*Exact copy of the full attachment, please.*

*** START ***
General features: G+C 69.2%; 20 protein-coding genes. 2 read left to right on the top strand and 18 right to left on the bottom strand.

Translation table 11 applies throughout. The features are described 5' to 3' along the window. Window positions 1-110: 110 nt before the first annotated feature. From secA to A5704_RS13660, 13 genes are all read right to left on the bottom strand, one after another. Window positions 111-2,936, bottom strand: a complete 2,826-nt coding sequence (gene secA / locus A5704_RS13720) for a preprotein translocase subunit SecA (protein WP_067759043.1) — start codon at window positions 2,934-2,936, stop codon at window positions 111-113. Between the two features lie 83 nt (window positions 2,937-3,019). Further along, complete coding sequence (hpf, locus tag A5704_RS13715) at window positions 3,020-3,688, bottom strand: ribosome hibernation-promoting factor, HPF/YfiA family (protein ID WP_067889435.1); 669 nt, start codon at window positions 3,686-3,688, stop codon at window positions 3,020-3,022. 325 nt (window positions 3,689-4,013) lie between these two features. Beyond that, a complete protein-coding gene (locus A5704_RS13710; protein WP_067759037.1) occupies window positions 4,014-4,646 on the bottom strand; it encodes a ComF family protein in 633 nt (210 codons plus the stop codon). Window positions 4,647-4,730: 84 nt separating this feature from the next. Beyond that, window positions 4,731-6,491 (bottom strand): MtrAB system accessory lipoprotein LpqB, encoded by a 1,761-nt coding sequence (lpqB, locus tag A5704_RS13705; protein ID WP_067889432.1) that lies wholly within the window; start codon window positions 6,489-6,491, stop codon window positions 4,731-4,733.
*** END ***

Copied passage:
General features: G+C 69.2%; 20 protein-coding genes. 2 read left to right on the top strand and 18 right to left on the bottom strand.

Translation table 11 applies throughout. The features are described 5' to 3' along the window. Window positions 1-110: 110 nt before the first annotated feature. From secA to A5704_RS13660, 13 genes are all read right to left on the bottom strand, one after another. Window positions 111-2,936, bottom strand: a complete 2,826-nt coding sequence (gene secA / locus A5704_RS13720) for a preprotein translocase subunit SecA (protein WP_067759043.1) — start codon at window positions 2,934-2,936, stop codon at window positions 111-113. Between the two features lie 83 nt (window positions 2,937-3,019). Further along, complete coding sequence (hpf, locus tag A5704_RS13715) at window positions 3,020-3,688, bottom strand: ribosome hibernation-promoting factor, HPF/YfiA family (protein ID WP_067889435.1); 669 nt, start codon at window positions 3,686-3,688, stop codon at window positions 3,020-3,022. 325 nt (window positions 3,689-4,013) lie between these two features. Beyond that, a complete protein-coding gene (locus A5704_RS13710; protein WP_067759037.1) occupies window positions 4,014-4,646 on the bottom strand; it encodes a ComF family protein in 633 nt (210 codons plus the stop codon). Window positions 4,647-4,730: 84 nt separating this feature from the next. Beyond that, window positions 4,731-6,491 (bottom strand): MtrAB system accessory lipoprotein LpqB, encoded by a 1,761-nt coding sequence (lpqB, locus tag A5704_RS13705; protein ID WP_067889432.1) that lies wholly within the window; start codon window positions 6,489-6,491, stop codon window positions 4,731-4,733.